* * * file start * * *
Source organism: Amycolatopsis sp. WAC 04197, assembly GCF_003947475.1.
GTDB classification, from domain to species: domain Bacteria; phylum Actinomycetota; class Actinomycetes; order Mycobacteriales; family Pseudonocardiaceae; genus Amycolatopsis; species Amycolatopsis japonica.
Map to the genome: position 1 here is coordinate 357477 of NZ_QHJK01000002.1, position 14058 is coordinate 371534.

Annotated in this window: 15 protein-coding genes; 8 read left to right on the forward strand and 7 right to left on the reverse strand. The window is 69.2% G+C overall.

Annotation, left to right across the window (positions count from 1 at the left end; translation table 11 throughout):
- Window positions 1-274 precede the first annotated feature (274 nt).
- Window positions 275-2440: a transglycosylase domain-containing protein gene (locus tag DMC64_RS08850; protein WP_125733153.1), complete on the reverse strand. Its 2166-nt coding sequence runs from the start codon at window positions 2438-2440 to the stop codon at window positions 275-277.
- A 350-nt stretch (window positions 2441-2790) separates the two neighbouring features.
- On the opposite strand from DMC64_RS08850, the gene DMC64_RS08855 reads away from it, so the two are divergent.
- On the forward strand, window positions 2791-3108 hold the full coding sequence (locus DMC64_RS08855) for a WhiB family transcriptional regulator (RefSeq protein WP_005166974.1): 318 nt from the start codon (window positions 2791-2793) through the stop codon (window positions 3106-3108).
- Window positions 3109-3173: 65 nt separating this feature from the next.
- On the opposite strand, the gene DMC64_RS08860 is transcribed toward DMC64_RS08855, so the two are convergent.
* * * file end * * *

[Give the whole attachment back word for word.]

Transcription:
Source organism: Amycolatopsis sp. WAC 04197, assembly GCF_003947475.1.
GTDB classification, from domain to species: domain Bacteria; phylum Actinomycetota; class Actinomycetes; order Mycobacteriales; family Pseudonocardiaceae; genus Amycolatopsis; species Amycolatopsis japonica.
Map to the genome: position 1 here is coordinate 357477 of NZ_QHJK01000002.1, position 14058 is coordinate 371534.

Annotated in this window: 15 protein-coding genes; 8 read left to right on the forward strand and 7 right to left on the reverse strand. The window is 69.2% G+C overall.

Annotation, left to right across the window (positions count from 1 at the left end; translation table 11 throughout):
- Window positions 1-274 precede the first annotated feature (274 nt).
- Window positions 275-2440: a transglycosylase domain-containing protein gene (locus tag DMC64_RS08850; protein WP_125733153.1), complete on the reverse strand. Its 2166-nt coding sequence runs from the start codon at window positions 2438-2440 to the stop codon at window positions 275-277.
- A 350-nt stretch (window positions 2441-2790) separates the two neighbouring features.
- On the opposite strand from DMC64_RS08850, the gene DMC64_RS08855 reads away from it, so the two are divergent.
- On the forward strand, window positions 2791-3108 hold the full coding sequence (locus DMC64_RS08855) for a WhiB family transcriptional regulator (RefSeq protein WP_005166974.1): 318 nt from the start codon (window positions 2791-2793) through the stop codon (window positions 3106-3108).
- Window positions 3109-3173: 65 nt separating this feature from the next.
- On the opposite strand, the gene DMC64_RS08860 is transcribed toward DMC64_RS08855, so the two are convergent.